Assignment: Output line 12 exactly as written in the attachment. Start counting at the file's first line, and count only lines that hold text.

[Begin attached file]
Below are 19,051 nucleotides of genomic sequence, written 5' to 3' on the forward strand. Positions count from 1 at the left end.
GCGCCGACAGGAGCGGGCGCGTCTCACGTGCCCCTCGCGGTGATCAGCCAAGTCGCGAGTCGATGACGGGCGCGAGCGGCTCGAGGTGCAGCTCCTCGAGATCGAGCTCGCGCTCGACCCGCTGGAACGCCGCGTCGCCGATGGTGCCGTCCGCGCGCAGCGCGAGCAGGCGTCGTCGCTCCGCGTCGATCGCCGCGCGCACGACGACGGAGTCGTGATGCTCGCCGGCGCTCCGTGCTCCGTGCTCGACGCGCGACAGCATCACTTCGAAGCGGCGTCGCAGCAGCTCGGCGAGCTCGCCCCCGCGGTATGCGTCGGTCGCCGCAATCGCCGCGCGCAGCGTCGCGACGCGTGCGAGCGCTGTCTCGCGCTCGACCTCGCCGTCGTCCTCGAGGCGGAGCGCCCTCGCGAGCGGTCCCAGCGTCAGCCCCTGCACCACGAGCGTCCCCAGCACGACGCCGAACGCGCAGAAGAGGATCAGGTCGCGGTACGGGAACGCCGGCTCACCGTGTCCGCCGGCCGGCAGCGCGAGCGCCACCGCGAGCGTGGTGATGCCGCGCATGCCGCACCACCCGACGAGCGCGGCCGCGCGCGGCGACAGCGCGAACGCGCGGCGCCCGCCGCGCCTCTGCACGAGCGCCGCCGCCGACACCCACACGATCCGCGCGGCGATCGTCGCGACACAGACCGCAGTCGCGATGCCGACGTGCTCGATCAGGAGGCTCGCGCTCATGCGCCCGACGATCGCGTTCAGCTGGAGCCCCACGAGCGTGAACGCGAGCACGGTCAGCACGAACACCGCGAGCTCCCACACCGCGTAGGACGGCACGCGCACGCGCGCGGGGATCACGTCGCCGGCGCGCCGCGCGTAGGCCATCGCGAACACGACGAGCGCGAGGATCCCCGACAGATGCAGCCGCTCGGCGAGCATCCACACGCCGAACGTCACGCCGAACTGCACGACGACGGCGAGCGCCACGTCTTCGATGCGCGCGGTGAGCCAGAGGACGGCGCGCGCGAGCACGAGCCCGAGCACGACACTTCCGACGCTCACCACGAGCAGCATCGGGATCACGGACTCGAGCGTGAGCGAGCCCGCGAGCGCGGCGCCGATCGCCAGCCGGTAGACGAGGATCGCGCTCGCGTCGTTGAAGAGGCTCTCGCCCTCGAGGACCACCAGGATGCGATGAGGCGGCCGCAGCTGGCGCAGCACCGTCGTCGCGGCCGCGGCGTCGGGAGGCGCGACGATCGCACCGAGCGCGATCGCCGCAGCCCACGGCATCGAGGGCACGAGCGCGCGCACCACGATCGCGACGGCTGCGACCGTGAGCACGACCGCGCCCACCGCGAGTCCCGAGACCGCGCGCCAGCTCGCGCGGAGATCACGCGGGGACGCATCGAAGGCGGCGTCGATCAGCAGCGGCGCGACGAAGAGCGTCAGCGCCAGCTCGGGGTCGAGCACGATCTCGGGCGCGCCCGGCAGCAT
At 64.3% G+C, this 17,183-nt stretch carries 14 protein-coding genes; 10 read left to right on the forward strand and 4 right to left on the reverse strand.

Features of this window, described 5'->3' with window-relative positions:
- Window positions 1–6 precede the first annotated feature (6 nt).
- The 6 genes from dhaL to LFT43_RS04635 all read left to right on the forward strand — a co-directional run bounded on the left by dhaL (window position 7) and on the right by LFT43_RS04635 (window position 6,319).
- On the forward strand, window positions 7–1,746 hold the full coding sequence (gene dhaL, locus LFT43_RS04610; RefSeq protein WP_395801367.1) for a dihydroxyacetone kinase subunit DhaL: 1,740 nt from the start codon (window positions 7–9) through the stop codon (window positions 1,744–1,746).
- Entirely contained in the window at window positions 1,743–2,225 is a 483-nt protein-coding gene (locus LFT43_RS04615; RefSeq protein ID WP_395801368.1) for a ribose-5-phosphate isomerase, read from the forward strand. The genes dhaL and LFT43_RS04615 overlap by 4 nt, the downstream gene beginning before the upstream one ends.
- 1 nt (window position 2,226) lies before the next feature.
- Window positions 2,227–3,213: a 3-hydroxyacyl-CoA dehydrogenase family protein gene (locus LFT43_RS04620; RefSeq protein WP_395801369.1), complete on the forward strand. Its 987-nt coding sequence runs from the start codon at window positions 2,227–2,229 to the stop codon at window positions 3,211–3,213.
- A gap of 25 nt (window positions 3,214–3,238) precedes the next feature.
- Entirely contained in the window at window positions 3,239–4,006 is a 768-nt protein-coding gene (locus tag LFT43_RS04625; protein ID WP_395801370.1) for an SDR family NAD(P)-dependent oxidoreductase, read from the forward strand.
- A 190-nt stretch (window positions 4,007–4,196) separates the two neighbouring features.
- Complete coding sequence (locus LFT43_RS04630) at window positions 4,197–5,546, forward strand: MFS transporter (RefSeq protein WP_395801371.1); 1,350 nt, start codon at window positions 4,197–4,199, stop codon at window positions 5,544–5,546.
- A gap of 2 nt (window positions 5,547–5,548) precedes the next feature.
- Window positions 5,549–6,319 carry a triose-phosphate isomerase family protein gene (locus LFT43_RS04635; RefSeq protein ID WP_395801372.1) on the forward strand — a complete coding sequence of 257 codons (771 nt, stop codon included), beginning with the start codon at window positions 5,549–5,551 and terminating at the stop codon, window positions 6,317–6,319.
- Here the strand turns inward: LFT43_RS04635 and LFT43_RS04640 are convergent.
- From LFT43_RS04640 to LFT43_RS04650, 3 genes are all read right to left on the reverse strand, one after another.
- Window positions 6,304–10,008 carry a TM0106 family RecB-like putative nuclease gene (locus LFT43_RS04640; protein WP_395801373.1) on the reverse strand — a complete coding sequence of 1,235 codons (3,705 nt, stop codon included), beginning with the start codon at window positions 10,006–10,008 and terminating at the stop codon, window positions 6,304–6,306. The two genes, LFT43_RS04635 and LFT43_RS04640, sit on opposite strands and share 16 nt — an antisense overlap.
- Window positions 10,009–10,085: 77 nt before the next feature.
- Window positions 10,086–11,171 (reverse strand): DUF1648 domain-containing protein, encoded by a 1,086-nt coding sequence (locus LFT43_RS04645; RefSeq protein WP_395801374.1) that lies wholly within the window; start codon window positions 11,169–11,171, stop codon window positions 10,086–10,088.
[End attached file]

- Entirely contained in the window at window positions 3,239–4,006 is a 768-nt protein-coding gene (locus tag LFT43_RS04625; protein ID WP_395801370.1) for an SDR family NAD(P)-dependent oxidoreductase, read from the forward strand.